Today, the Center for American Progress Action Fund released Change for America: A Progressive Blueprint for the 44th President, “to help guide the presidential transition process and steer the government in a new, more progressive direction.”
Among the various chapters on economic policy, foreign policy, and environmental policy is a detailed examination of how the new head of the Department of Health and Human Services (HHS) — Sen. Tom Daschle (D-SD), and Gov. Howard Dean (D-NH) are both being considered for the position — can expand health care coverage and simultaneously take steps to lower health care spending.
At a panel discussion unveiling the project, CAPAF Senior Fellow Jeane Lambrew outlined five concrete steps the new HHS secretary can take to address the health care crisis:
1. Reverse Bush’s August 17th SCHIP directive: Going beyond simply vetoing SCHIP expansion, in August 2007, President Bush issued a directive that required states with already expanded coverage to higher-income children “to limit eligibility to those who were uninsured for the previous 12 months.” As a result, states that have had their expansions blocked or have had to scale back plans to cover more children. The new HHS secretary should immediately reverse this policy.
2. Strengthen consumer protections in private plans: The Bush administration encouraged greater private plan participation in public programs, at the expense of consumer protections. Private insurers have scaled back Medicare benefits to discourage high-cost enrollees, used aggressive tactics to sign beneficiaries up for private insurance, and engaged in unscrupulous marketing practices. The new HHS secretary could issue clear guidelines that would protect high-cost beneficiaries, set standards for supplemental benefits and strengthen guidance on marketing.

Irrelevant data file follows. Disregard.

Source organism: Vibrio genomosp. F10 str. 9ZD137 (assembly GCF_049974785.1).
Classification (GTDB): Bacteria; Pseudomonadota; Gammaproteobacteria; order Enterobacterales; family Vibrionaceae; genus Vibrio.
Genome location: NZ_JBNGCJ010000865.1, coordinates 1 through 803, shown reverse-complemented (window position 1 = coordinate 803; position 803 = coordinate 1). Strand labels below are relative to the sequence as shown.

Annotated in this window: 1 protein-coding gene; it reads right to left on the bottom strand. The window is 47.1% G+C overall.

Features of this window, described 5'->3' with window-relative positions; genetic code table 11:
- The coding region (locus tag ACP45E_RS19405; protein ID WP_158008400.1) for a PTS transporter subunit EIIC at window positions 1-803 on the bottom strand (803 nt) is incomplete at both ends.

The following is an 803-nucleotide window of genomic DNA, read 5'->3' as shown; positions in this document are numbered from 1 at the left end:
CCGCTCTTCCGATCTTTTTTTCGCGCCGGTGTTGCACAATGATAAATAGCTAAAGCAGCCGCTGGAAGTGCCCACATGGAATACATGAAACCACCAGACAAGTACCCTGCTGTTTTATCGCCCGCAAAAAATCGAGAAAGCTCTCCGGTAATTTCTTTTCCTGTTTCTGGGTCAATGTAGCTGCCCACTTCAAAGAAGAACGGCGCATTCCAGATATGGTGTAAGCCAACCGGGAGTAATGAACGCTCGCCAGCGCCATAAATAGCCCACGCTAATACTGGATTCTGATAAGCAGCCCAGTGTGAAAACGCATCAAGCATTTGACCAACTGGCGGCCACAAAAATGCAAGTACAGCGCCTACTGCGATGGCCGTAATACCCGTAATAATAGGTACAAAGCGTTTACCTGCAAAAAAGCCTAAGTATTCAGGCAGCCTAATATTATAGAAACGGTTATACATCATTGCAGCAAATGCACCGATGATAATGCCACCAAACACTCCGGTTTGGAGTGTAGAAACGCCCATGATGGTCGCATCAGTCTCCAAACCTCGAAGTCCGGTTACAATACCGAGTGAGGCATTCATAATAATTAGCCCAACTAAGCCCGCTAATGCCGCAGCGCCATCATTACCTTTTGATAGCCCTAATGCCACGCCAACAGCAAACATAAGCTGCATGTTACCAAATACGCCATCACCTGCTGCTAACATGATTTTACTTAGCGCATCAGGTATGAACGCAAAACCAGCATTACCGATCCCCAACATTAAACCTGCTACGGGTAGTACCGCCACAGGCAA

3. Increasing scientific integrity: From limiting federal funding for embryonic stem cell research to deleting references to condom use from the Centers for Disease control and Prevention website, the Bush-run HHS consistently placed conservative ideology ahead of scientific integrity. The new HHS secretary should assert that all programs be held to the highest standards of medical accuracy, free from political interference and in accordance with leading ethical guidelines.
4. Prioritize prevention: 70 percent of deaths and 78 percent of health care costs are attributed to chronic diseases, many of which are preventable. Recent studies suggest that investing $10 per person per year in prevention could result in a savings of $16 billion, a return of $5.60 for every $1 invested. The new HHS secretary should establish a new council that would set prevention priorities, promote healthy lifestyles, and develop policy for all HHS programs. CAPAF has proposed ‘A Wellness Trust Fund’ that pools funding and directly pays for high-priority preventive and certain public health services.
5. Improve health infrastructure: The aging baby-boomer population pose enormous capacity and infrastructure challenges. The U.S. has fewer than 7,000 certified geriatricians, yet needs 14,000, and this discrepancy will grow up to a difference of 36,000 between available and needed geriatricians by 2030. The new HHS secretary should examine federal leverage points that can increase the supply of geriatricians by investing in federal scholarship and loan repayment programs, boosting capacity in nursing education, and enacting strategies that would increase wages and benefits for direct care workers.
In short, the Department of Health and Human Services is well positioned to take executive action to reverse Bush’s regressive initiatives. With control of a budget that comprises nearly 1/4 of all federal outlays and finances about 35 percent of the $2.6 trillion health system, the new HHS secretary has considerable authority to meet the challenges ahead.